Tuesday, June 23, 2015

Hip-hip-hooray for Jennifer and George!

Bloggy friends, please help me congratulate two dear friends on their latest picture books!


Uber-fun bookseller Victoria Irwin of Eagle Harbor Book Company helped me model their new and completely adorable books on Saturday.

Watch out, Heidi Klum! (Though I have a hunch we're a non-threat.)

Jennifer's book, I WILL NEVER GET A STAR ON MRS. BENSON'S BLACKBOARD, came out June 9. Isn't the cover fabulous?

Candlewick Press

I love that Jen's book about a girl who wants a star on a blackboard earned a starred review in Publishers Weekly. Sooo cool! Here's the Publishers Weekly review:

In a world--in this case, Mrs. Benson's elementary school classroom--where the neatniks and rule-followers get stars by their names on the blackboard, what's an inveterate doodler and daydreamer like Rose to do? Fortunately, Mrs. Benson isn't as autocratic and uncompromising as she seems: she gives Rose a much-needed pass on desk inspection day ("Close call, huh, Rosey? I'll look at yours tomorrow"), and sees star-worthy creativity in an enormous thank-you card that Rose makes for a visiting painter ("Rose, you are a true artist, just like Mr. Sullivan"). Mann, in her second book as both author and illustrator, works with assurance as she puts her jittery ink line and layered washes of color to work in the service of both emotional vulnerability and schoolroom slapstick without missing a beat. On the heels of her similarly sensitive treatment of an outsider making it work in Two Speckled Eggs, Mann is well on her way to becoming a champion portrayer of those who color outside the lines or march to a different drum. Ages 5-8.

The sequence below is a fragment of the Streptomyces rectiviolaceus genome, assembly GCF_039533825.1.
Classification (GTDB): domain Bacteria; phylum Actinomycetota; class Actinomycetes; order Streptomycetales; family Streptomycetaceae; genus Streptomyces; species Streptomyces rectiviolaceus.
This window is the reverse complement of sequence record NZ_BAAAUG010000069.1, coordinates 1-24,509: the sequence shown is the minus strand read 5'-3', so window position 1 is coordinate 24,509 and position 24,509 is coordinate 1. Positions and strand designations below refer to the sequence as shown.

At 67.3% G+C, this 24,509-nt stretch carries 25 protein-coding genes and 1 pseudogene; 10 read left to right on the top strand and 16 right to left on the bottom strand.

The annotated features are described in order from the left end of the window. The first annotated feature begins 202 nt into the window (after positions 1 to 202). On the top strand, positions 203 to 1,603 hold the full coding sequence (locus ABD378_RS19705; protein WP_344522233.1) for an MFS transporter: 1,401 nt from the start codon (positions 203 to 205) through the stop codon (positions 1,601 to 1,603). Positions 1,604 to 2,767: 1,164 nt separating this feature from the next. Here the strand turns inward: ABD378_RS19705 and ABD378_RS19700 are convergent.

ONE FAMILY, written by George and illustrated by Blanca Gomez, came out May 26. ONE FAMILY also has a gorgeous cover.

 Farrar, Straus and Giroux

A starred review in Kirkus said:

A playful counting book also acts as a celebration of family and human diversity.

Shannon's text is delivered in spare, rhythmic, lilting verse that begins with one and counts up to 10 as it presents different groupings of things and people in individual families, always emphasizing the unitary nature of each combination. "One is six. One line of laundry. One butterfly's legs. One family." Gomez's richly colored pictures clarify and expand on all that the text lists: For "six," a picture showing six members of a multigenerational family of color includes a line of laundry with six items hanging from it outside of their windows, as well as the painting of a six-legged butterfly that a child in the family is creating. While text never directs the art to depict diverse individuals and family constellations, Gomez does just this in her illustrations. Interracial families are included, as are depictions of men with their arms around each other, and a Sikh man wearing a turban. This inclusive spirit supports the text's culminating assertion that "One is one and everyone. One earth. One world. One family."

A visually striking, engaging picture book that sends the message that everyone counts. (Picture book. 3-6)

Both books are beautifully written and illustrated, both are getting excellent reviews, and I bought both as gifts for little cousins (sh-hh--that last part's a secret).

Now it's your turn! Do you want to give a shout-out for any picture books that you've seen recently? Do tell!